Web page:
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How to Treat Dog Bite Wounds

Wounds from dog bites can be small to large. This condition can happen to anyone. Therefore, treatment of wounds caused by dog bites must be done properly so as not to cause infection. Then, how to treat dog bite wounds? Check out the explanation in this article.

How to Treat Dog Bite Wounds

In some cases, dog bite wounds that occur in children are mostly on the head and neck. Meanwhile, dog bite wounds that occur in adolescents or adults are more common on the legs or arms or hands. The occurrence of differences in the location of the dog bite depends on the height of the person bitten and the height of the dog.

Danger of Dog Bites

The important thing to do after being bitten by a dog is to immediately keep your distance from the dog so you don't get bitten again. When the situation looks safe, try to find out whether the dog is infected with rabies or not. To find out, you can ask the dog's vaccination history to the owner. Make sure you can get the owner's name, phone number and contact information for the vet who gave the dog the vaccine.

If the dog that bit you is not accompanied by its owner, you can try asking the people around the scene if anyone knows the owner of the dog or not? This is important to ask so you can find out the data above. All of this data is needed to determine whether or not you need to get the rabies vaccine.

Dog bite wounds can cause several conditions as follows:

1. Bacterial infections

A dirty dog's mouth can contain germs that can cause serious infections of injured skin. The risk of infection will be higher if the dog bites is a person who has impaired immune system or people who suffer from diabetes. Also read articles about: How to Boost Your Immune System Naturally

2. Tetanus

Tetanus can be a fatal bacterial infection if it occurs in people who have never received a tetanus vaccine.

3. Muscle and nerve damage

A deep dog bite can cause damage to the muscles, nerves and blood vessels under the skin. This risk can occur in all conditions of dog bite wounds, including wounds that look small like stab wounds.

4. Fracture

Large dog bite wounds can cause broken bones, especially in the legs, feet, hands and arms.

5. Rabies

Rabies is a serious viral infection that can affect the central nervous system. If not treated immediately, this infection can result in death.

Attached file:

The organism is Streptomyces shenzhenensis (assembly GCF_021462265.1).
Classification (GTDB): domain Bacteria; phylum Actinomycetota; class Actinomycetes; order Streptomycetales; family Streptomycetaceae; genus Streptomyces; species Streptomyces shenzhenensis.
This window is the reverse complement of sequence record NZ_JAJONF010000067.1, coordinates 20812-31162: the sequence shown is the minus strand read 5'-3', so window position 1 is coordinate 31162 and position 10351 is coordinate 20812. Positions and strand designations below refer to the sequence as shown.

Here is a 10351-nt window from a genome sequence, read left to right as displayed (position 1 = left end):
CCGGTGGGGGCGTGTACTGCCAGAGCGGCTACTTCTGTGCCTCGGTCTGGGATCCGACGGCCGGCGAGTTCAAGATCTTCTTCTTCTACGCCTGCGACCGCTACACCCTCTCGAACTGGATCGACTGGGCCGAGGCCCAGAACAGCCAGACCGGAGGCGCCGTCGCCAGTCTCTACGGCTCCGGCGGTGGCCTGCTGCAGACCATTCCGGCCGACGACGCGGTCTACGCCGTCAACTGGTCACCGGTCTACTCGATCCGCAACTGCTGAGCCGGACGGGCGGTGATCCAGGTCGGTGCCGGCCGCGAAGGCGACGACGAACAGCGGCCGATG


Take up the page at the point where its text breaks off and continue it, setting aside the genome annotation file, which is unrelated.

How to Treat Dog Bite Wounds on Human

How to treat dog bite wounds depends on the severity of the dog bite wound. In general, the first aid that can be done is:

1. Wash the dog bite marks until they are clean

If your skin is not injured, wash the area with warm water and soap. To prevent infection, you can also apply an antiseptic solution to the area.

2. Wash and apply pressure to the injured area

If your skin is injured, wash the area with soap and warm water, and apply gentle pressure to the wound to help remove and clean germs.

3. Dress the wound with a cloth

If the bite wound bleeds, you can stop the bleeding by using a clean cloth to apply gentle pressure to the wound. After that you can cover the wound using a sterile bandage.

4. Take pain relievers

To reduce the pain that arises from being bitten by a dog, you can take pain relievers, such as ibuprofen or paracetamol.

5. Check with your doctor

If signs of infection appear, such as swelling, redness, warmth and pus, see a doctor immediately to get the appropriate antibiotic medication. The doctor will usually give antibiotics, such as amoxicillin-clavulanic acid, which can be consumed for 3-5 days.

If the dog that bit you has no known history of rabies vaccination, you also need to consult this with your doctor. You also need to tell your doctor if the biting dog seems sick or is in an area with many cases of rabies.

If the wound is bitten by a dog, the blood is still flowing profusely even though pressure has been applied to the wound for 10 minutes or so, then you need to get immediate treatment at the emergency room (ER).

To prevent dangerous complications from infection in dog bite wounds, you should immediately consult a doctor even if the wound looks small. You need to tell your doctor about your history of the tetanus vaccine because wounds from dog bites also have the risk of causing tetanus. So, the doctor can give the tetanus vaccine according to your tetanus vaccine history.

That's an explanation of how to treat dog bite wounds, hopefully it can be useful.

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